Two faces, double chin
"Never mind that some restaurants have started listing calories on their menus," says Associated Press. "Forget even that we keep saying we want to eat healthy. When Americans eat out, we order burgers and fries anyway. … In a country where more than two-thirds of the population is overweight or obese, food choices are often made on impulse, not intellect. So, while 47 per cent of Americans say they'd like restaurants to offer healthier items like salad and baked potatoes, only 23 per cent tend to order those foods, according to a survey last year by food research firm Technomic."
Why mistakes are good
"Individuals who believe they can learn from a mistake have a different brain reaction just after making an error than those who think intelligence is fixed, according to a new study to be published in Psychological Science," Psych Central reports. " 'One big difference between people who think intelligence is malleable and those who think intelligence is fixed is how they respond to mistakes,' says Jason Moser of Michigan State University. … In general, when a person makes a mistake, the brain puts out two quick signals: The first indicates that something has gone wrong, and a second indicates that the person is consciously aware of the mistake and is trying to correct it. Both signals occur within a quarter of a second of the mistake. For the study, volunteers were asked to perform a task in which mistakes could be easily made. … Individuals who believed in the idea of learning from mistakes actually did better after making a mistake. Their brains also reacted differently, creating a stronger second signal, the one that says, 'I see that I've made a mistake, so I should pay more attention,' says Moser."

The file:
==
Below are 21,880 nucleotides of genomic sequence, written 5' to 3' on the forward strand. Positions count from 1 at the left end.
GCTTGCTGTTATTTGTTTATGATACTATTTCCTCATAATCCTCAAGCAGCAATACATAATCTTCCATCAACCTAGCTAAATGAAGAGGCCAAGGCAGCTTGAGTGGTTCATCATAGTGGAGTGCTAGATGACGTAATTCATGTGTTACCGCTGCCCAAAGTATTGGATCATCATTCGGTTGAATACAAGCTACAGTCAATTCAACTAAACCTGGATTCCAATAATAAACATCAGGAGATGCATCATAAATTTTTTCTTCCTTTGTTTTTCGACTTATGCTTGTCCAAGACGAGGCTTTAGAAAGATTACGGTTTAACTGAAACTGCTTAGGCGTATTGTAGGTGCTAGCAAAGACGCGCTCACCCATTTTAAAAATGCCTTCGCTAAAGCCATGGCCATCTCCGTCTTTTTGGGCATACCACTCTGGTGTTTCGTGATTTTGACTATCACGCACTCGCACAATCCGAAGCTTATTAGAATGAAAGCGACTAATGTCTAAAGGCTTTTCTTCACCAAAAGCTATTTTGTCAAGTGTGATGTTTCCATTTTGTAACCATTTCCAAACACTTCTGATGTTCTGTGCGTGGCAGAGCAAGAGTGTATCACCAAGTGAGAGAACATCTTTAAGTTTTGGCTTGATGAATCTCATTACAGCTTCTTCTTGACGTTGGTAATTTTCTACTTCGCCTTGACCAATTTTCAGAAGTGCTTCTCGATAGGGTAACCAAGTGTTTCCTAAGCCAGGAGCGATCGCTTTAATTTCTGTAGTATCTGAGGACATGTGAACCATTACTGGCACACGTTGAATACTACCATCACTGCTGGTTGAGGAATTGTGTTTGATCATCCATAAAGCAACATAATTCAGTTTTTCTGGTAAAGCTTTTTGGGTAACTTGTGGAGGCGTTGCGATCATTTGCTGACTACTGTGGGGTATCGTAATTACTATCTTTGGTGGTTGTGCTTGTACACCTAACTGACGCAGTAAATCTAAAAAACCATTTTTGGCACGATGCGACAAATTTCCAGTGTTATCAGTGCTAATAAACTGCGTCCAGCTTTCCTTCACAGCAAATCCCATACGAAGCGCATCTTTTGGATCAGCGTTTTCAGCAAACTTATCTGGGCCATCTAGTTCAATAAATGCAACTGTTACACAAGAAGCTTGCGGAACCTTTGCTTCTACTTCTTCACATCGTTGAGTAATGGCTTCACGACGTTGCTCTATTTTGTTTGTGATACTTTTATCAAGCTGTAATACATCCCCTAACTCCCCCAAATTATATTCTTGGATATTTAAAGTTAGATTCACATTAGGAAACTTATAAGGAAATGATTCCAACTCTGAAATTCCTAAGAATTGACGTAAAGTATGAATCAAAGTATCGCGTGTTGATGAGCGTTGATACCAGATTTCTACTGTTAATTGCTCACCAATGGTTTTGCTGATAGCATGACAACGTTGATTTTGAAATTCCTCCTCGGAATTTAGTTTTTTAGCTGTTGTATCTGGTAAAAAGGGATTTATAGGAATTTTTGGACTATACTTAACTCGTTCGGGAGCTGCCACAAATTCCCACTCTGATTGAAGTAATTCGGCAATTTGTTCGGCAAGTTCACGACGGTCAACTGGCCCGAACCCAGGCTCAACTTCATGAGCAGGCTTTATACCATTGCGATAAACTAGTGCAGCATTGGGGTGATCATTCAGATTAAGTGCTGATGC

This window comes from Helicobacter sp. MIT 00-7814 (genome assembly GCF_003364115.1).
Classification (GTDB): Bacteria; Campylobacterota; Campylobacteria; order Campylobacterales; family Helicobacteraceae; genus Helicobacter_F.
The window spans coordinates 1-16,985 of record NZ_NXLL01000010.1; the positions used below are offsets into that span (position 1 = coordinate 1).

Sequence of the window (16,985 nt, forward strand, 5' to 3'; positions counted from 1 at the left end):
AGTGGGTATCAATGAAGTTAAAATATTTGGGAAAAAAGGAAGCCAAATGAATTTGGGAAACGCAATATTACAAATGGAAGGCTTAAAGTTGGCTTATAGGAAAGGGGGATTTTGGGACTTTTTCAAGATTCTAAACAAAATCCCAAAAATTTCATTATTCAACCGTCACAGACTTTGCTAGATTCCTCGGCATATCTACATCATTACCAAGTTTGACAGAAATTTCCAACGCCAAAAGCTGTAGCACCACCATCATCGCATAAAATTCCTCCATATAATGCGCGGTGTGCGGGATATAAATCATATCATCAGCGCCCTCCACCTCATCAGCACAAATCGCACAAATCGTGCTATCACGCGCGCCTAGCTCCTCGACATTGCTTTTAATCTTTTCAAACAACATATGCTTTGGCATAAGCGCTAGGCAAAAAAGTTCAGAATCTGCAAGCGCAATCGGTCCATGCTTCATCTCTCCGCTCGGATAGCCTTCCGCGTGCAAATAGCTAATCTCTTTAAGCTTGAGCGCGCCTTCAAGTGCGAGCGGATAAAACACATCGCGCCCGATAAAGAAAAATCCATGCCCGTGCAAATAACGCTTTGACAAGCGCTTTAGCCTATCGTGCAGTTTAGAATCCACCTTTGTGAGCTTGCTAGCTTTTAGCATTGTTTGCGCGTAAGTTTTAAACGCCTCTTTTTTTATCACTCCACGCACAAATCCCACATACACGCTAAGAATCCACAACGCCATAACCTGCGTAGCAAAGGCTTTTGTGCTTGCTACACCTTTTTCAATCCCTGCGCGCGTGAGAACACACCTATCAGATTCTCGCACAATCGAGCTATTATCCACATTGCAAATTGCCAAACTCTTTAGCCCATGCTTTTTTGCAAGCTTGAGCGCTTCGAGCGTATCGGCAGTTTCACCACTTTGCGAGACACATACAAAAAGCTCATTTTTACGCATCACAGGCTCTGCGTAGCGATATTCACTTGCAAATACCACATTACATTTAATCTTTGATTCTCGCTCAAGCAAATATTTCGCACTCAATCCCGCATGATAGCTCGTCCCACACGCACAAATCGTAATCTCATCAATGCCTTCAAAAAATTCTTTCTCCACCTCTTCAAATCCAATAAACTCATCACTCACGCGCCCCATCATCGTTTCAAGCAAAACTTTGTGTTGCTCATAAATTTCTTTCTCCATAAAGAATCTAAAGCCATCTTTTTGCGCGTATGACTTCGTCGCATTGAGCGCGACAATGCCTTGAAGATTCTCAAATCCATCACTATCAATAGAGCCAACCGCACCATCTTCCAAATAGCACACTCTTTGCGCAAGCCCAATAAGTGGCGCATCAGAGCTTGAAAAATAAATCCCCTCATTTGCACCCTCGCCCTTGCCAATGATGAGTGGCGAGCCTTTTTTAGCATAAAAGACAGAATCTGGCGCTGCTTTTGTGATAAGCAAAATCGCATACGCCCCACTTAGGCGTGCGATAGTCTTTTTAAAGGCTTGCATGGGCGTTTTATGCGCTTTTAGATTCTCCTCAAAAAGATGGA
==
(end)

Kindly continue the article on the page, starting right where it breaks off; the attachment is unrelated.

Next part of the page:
Who handles global money?
"Conventional wisdom says a few sticky, fat fingers control a disproportionate slice of the world economy's pie," says Science News. "A new analysis suggests that the conventional wisdom is right on the money. Diagramming relationships among more than 43,000 corporations reveals a tightly linked core of top economic actors. In 2007, a mere 147 companies controlled nearly 40 per cent of the monetary value of all transnational corporations, researchers report. … 'This is empirical evidence of what's been understood anecdotally for years,' says information theorist Brandy Aven of Carnegie Mellon in Pittsburgh."
In search of kindred guts
"Move over Facebook, there's another social network in town," says the New Scientist. "And this one knows its users inside out. MyMicrobes aims to bring together individuals with the same gut flora so that they can share questions and concerns about their digestive health. To join, you must provide a stool sample by post – along with $2,100 [U.S.]to cover the cost of having the DNA of your gut bacteria sequenced. The site offers a way to meet people with similar gastrointestinal complaints and share digestive anecdotes with one another. Yes, it's pretty niche. In exchange, the researchers behind the scheme will gather a wealth of data about the bacteria that live in people's guts."
Survival tips for executives
"British Airways is offering its frequent fliers the chance to trade in their air miles for a place on a course instructing passengers how to survive plane crashes," The Telegraph reports. "Members of the airline's Executive Club will be able to benefit from a four-hour session on air safety, when the scheme begins next year. … [T]ose who sign up to the courses can learn techniques to increase their chances of surviving a crash. Andy Clubb, the BA manager running the course, told The Independent: 'It makes passengers safer when travelling by giving additional skills and information, it dispels all those Internet theories about the 'brace' position and it just gives people so much more confidence in flying.' "
Thought du jour
"No man really knows about other human beings. The best he can do is to suppose that they are like himself."
John Steinbeck (1902-68), U.S. writer and Nobel laureate